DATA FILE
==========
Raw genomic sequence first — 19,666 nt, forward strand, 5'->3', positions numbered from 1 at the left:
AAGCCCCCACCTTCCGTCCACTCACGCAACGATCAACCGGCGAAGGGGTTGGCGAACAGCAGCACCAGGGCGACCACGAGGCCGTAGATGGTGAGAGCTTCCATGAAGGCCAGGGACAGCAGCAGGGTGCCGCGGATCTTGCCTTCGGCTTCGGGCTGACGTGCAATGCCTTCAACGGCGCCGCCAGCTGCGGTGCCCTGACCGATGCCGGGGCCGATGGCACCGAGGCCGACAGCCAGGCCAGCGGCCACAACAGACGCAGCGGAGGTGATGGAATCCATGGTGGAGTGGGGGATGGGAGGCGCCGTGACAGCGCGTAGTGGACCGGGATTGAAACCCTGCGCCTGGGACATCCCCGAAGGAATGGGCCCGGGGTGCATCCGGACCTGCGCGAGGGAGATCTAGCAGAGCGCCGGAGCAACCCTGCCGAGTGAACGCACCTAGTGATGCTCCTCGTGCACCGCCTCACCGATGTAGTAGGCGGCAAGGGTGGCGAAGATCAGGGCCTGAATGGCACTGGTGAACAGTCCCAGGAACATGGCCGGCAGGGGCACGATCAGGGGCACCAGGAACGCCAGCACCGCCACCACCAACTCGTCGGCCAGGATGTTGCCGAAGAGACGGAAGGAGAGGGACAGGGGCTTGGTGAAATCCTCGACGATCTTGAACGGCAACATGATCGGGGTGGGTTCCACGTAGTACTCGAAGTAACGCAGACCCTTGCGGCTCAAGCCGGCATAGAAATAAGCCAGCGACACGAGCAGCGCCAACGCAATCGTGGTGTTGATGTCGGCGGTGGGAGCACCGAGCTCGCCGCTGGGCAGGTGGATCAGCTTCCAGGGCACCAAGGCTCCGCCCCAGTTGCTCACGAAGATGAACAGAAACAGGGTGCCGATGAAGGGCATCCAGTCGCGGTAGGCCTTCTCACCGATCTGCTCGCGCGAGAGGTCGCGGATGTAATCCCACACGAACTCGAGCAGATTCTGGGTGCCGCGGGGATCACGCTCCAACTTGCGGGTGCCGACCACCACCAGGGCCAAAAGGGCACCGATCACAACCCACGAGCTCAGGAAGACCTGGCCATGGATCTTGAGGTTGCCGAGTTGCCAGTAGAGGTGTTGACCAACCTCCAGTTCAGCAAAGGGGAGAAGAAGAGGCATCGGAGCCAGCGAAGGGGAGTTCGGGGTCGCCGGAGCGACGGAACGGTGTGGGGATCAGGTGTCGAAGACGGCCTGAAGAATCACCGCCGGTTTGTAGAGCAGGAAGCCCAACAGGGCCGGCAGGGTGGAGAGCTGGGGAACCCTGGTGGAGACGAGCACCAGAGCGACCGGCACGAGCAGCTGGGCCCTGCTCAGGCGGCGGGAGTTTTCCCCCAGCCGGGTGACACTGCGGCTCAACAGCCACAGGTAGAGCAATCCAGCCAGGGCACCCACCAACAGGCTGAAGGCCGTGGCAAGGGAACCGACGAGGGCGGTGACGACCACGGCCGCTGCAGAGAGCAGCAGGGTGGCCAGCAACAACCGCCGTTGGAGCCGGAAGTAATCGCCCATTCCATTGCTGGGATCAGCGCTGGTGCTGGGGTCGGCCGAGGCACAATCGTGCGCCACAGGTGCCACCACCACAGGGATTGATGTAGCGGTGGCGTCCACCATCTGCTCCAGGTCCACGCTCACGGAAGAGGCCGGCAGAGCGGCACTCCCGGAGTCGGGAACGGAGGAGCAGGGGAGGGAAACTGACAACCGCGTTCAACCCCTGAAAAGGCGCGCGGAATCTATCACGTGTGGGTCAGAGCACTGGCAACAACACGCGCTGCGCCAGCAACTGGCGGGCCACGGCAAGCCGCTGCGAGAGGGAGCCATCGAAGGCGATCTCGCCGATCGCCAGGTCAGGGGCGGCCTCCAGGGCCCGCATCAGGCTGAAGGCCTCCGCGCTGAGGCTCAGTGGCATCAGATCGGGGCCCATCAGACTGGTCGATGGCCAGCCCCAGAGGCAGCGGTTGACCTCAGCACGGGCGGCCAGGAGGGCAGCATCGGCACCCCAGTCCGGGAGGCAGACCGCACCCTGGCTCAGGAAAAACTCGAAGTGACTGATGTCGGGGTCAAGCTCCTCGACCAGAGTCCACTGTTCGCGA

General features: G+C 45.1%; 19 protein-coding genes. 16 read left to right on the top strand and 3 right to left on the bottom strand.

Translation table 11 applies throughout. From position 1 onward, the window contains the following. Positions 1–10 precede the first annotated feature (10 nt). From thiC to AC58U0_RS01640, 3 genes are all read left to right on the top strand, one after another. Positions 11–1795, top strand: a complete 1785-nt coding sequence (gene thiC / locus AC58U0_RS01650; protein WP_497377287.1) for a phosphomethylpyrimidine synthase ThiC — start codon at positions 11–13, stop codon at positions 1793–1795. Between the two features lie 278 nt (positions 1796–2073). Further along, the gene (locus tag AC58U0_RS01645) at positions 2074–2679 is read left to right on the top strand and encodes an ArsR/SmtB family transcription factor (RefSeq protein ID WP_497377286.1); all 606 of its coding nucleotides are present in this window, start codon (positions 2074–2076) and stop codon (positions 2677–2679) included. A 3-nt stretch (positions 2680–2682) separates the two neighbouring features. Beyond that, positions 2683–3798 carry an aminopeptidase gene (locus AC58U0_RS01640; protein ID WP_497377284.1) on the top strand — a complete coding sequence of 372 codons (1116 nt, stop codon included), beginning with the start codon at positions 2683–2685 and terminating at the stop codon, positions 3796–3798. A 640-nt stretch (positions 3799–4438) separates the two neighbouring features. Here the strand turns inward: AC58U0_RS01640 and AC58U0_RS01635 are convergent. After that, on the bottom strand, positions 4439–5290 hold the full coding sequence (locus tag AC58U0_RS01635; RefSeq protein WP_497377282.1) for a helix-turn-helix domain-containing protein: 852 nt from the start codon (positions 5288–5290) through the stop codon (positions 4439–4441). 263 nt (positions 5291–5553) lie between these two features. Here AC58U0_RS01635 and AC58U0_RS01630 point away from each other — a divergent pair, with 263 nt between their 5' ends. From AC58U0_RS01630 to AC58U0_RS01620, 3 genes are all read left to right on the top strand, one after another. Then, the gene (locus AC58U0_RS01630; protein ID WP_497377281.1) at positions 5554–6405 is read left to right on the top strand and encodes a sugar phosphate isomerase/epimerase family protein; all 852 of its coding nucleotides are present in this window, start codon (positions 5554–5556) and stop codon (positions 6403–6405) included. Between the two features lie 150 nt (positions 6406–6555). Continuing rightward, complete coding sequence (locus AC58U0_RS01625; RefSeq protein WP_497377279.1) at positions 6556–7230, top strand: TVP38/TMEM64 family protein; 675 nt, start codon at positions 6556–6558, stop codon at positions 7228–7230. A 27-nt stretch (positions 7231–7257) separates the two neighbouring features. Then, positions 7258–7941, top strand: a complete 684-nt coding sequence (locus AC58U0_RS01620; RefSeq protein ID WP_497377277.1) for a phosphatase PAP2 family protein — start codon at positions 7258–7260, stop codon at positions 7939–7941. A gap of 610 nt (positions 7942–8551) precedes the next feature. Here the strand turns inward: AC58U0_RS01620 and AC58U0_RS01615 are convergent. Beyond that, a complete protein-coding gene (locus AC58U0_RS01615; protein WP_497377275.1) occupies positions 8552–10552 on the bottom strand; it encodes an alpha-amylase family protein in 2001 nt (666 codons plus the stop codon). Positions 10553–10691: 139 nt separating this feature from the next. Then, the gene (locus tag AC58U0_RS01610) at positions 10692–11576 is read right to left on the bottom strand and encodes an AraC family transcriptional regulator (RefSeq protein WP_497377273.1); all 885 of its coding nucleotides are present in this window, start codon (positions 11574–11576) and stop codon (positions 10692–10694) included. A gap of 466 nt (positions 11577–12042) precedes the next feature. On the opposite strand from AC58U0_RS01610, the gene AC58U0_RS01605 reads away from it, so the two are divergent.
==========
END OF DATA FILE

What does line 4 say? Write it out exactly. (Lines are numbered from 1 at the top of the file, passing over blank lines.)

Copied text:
Translation table 11 applies throughout. From position 1 onward, the window contains the following. Positions 1–10 precede the first annotated feature (10 nt). From thiC to AC58U0_RS01640, 3 genes are all read left to right on the top strand, one after another. Positions 11–1795, top strand: a complete 1785-nt coding sequence (gene thiC / locus AC58U0_RS01650; protein WP_497377287.1) for a phosphomethylpyrimidine synthase ThiC — start codon at positions 11–13, stop codon at positions 1793–1795. Between the two features lie 278 nt (positions 1796–2073). Further along, the gene (locus tag AC58U0_RS01645) at positions 2074–2679 is read left to right on the top strand and encodes an ArsR/SmtB family transcription factor (RefSeq protein ID WP_497377286.1); all 606 of its coding nucleotides are present in this window, start codon (positions 2074–2076) and stop codon (positions 2677–2679) included. A 3-nt stretch (positions 2680–2682) separates the two neighbouring features. Beyond that, positions 2683–3798 carry an aminopeptidase gene (locus AC58U0_RS01640; protein ID WP_497377284.1) on the top strand — a complete coding sequence of 372 codons (1116 nt, stop codon included), beginning with the start codon at positions 2683–2685 and terminating at the stop codon, positions 3796–3798. A 640-nt stretch (positions 3799–4438) separates the two neighbouring features. Here the strand turns inward: AC58U0_RS01640 and AC58U0_RS01635 are convergent. After that, on the bottom strand, positions 4439–5290 hold the full coding sequence (locus tag AC58U0_RS01635; RefSeq protein WP_497377282.1) for a helix-turn-helix domain-containing protein: 852 nt from the start codon (positions 5288–5290) through the stop codon (positions 4439–4441). 263 nt (positions 5291–5553) lie between these two features. Here AC58U0_RS01635 and AC58U0_RS01630 point away from each other — a divergent pair, with 263 nt between their 5' ends. From AC58U0_RS01630 to AC58U0_RS01620, 3 genes are all read left to right on the top strand, one after another. Then, the gene (locus AC58U0_RS01630; protein ID WP_497377281.1) at positions 5554–6405 is read left to right on the top strand and encodes a sugar phosphate isomerase/epimerase family protein; all 852 of its coding nucleotides are present in this window, start codon (positions 5554–5556) and stop codon (positions 6403–6405) included. Between the two features lie 150 nt (positions 6406–6555). Continuing rightward, complete coding sequence (locus AC58U0_RS01625; RefSeq protein WP_497377279.1) at positions 6556–7230, top strand: TVP38/TMEM64 family protein; 675 nt, start codon at positions 6556–6558, stop codon at positions 7228–7230. A 27-nt stretch (positions 7231–7257) separates the two neighbouring features. Then, positions 7258–7941, top strand: a complete 684-nt coding sequence (locus AC58U0_RS01620; RefSeq protein ID WP_497377277.1) for a phosphatase PAP2 family protein — start codon at positions 7258–7260, stop codon at positions 7939–7941. A gap of 610 nt (positions 7942–8551) precedes the next feature. Here the strand turns inward: AC58U0_RS01620 and AC58U0_RS01615 are convergent. Beyond that, a complete protein-coding gene (locus AC58U0_RS01615; protein WP_497377275.1) occupies positions 8552–10552 on the bottom strand; it encodes an alpha-amylase family protein in 2001 nt (666 codons plus the stop codon). Positions 10553–10691: 139 nt separating this feature from the next. Then, the gene (locus tag AC58U0_RS01610) at positions 10692–11576 is read right to left on the bottom strand and encodes an AraC family transcriptional regulator (RefSeq protein WP_497377273.1); all 885 of its coding nucleotides are present in this window, start codon (positions 11574–11576) and stop codon (positions 10692–10694) included. A gap of 466 nt (positions 11577–12042) precedes the next feature. On the opposite strand from AC58U0_RS01610, the gene AC58U0_RS01605 reads away from it, so the two are divergent.